Neonatal Respiratory Assessment/Support/Ventilation
Neonatal Respiratory Assessment/Support/Ventilation 3: Physiology 2 and Clinical Outcomes
Andrea Lawrence, B.S. (she/her/hers)
University of Iowa Stead Family Children's Hospital
Iowa City, Iowa, United States
Studies have shown that extubation failure in extremely preterm infants may range from 20 - 40% with significantly increased morbidity and mortality for infants who fail extubation.
Objective: To evaluate extubation failure rates and clinical outcomes for infants < 28 weeks gestation.
Single center retrospective review at the University of Iowa level IV Neonatal Intensive Care Unit including infants born at less than 28 weeks gestation (Aug 2019 – Oct 2021) who were intubated for a minimum of 12 hours and did not have congenital abnormalities. Maternal data recorded included antenatal steroid administration and chorioamnionitis identified on pathology reports. For inborn patients, respiratory severity score was calculated using the highest MAP and FiO2 in the first 12 hours of age. Extubation failure was defined as reintubation within 14 days of extubation and reasons for reintubation were not exclusive. Respiratory failure prior to reintubation was defined as: 2 or more apnea events requiring PPV within 12 hours, FiO2 greater or equal to 0.7 for at least 4 consecutive hours, or pH less than 7.2 and pCO2 greater than 65 twice within 12 hours. P-values were calculated using chi-squared or t-test for categorical or continuous variables, respectively.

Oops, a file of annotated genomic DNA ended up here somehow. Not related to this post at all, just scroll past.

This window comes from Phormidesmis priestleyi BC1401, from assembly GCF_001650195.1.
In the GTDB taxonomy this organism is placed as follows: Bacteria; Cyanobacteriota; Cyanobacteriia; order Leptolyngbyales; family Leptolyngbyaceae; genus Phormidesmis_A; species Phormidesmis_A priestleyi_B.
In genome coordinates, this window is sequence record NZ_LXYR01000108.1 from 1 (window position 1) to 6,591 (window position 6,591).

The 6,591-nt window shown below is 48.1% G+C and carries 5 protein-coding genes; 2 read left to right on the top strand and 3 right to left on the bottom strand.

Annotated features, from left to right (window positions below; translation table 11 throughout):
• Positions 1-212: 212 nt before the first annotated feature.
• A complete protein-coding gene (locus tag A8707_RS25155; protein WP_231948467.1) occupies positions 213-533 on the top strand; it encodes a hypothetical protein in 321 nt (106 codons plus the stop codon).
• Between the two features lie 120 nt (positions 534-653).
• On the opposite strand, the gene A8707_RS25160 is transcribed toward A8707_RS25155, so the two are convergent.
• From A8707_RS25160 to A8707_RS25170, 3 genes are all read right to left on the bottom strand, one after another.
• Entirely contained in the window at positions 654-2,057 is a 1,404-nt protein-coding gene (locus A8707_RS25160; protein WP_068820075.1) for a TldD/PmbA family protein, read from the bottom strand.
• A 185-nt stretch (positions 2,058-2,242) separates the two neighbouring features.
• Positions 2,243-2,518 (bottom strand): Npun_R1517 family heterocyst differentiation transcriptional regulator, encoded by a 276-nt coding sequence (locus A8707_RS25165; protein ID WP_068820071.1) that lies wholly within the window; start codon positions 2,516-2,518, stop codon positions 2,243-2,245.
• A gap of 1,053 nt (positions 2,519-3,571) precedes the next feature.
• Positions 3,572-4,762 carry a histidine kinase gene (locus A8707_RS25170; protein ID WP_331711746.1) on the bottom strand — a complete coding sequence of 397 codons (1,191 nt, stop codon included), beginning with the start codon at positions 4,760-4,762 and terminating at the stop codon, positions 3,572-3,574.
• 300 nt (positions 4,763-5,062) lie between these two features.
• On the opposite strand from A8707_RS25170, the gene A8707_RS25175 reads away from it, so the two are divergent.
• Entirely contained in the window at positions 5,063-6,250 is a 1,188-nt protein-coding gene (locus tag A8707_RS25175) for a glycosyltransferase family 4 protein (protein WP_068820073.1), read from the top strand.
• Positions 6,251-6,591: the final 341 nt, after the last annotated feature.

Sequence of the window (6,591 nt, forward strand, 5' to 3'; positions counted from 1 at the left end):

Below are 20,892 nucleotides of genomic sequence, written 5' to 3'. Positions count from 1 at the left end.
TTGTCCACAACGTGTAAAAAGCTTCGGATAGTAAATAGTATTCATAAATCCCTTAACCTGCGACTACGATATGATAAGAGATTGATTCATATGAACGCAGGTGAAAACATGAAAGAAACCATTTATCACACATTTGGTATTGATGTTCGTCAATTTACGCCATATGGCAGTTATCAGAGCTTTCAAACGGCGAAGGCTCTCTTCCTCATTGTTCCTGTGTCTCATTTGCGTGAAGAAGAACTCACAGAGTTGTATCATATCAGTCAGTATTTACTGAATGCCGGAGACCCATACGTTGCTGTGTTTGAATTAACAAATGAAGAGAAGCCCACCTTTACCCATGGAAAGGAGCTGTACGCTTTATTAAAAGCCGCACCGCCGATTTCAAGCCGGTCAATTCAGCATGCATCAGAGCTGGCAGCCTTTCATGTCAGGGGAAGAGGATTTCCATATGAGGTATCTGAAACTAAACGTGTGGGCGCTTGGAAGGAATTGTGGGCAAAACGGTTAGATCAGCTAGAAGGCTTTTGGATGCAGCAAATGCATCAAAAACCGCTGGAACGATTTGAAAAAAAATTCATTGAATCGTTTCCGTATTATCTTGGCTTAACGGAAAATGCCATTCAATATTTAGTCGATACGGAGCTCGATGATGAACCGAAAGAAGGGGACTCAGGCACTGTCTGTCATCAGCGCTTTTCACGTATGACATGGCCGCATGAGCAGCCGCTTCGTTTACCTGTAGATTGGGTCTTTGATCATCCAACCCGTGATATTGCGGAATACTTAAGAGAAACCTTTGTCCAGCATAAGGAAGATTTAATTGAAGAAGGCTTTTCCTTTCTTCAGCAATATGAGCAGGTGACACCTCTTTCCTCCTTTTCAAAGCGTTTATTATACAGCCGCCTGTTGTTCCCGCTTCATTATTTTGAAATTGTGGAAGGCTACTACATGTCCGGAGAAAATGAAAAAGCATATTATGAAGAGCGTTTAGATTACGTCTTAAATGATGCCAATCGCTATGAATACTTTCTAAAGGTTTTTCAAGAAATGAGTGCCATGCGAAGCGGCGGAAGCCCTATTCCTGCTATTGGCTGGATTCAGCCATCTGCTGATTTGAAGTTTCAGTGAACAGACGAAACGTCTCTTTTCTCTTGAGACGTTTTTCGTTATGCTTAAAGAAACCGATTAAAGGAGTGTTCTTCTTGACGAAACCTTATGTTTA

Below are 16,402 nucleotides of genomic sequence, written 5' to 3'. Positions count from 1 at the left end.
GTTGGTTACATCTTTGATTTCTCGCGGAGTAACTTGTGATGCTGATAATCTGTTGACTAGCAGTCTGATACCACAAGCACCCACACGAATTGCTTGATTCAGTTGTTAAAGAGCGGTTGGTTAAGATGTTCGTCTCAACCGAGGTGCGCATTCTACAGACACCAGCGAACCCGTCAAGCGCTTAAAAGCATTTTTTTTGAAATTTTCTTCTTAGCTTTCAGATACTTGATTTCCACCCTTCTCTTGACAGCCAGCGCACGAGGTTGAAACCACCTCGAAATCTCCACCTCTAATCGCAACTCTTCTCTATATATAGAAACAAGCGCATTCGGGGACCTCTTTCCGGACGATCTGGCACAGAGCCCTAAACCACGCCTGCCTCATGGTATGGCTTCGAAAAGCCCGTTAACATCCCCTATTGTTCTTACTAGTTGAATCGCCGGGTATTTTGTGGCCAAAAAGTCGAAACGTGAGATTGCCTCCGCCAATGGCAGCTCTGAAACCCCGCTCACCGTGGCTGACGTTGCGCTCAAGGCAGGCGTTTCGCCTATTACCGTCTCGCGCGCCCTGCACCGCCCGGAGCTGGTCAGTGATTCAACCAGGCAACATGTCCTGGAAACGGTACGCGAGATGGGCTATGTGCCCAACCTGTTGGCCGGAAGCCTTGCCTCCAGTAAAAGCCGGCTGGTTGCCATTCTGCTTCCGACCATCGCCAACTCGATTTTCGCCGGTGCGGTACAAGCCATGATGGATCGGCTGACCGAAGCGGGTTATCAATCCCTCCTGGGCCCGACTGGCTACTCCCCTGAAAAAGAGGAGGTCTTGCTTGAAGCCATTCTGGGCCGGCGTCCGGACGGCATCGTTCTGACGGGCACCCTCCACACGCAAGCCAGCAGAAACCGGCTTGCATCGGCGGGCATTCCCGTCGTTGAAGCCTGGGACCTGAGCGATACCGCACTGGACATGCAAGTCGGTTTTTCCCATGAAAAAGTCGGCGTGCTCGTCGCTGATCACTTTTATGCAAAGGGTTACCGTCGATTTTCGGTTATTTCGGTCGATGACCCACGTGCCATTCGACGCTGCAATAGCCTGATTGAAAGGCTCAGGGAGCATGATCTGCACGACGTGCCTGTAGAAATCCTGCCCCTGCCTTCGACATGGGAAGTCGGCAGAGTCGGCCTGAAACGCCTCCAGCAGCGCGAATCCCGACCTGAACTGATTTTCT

A total of 69 patients met inclusion criteria and 15 patients failed extubation (22%). The mean postmenstrual age at extubation was 30 weeks for those who were successfully extubated and 29 weeks for those who failed extubation (Table 1). The mean weight at extubation was 1315g and 1199g for extubation success and failure groups, respectively. Our patients were primarily extubated from high frequency jet ventilation (88%) and one patient from pressure-regulated volume control. Most of the patients were extubated to neurally adjusted ventilatory assist (NAVA) except for one patient who was extubated to CPAP. Only 27% of patients met the defined criteria for respiratory failure prior to reintubation. There were slightly increased morbidities for patients who failed extubation (Table 2) and patients who failed extubation had increased respiratory support at 36 weeks PMA (Table 3).
Conclusion(s): Despite our unit practice to extubate extremely premature infants to NAVA which requires a weight of >900g, we still have a 22% extubation failure rate. In this small cohort study, we found no significant difference in ventilator settings prior to extubation between the extubation success or failure groups. Clinicians may benefit from machine learning-based extubation prediction models to help identify subtle patient differences.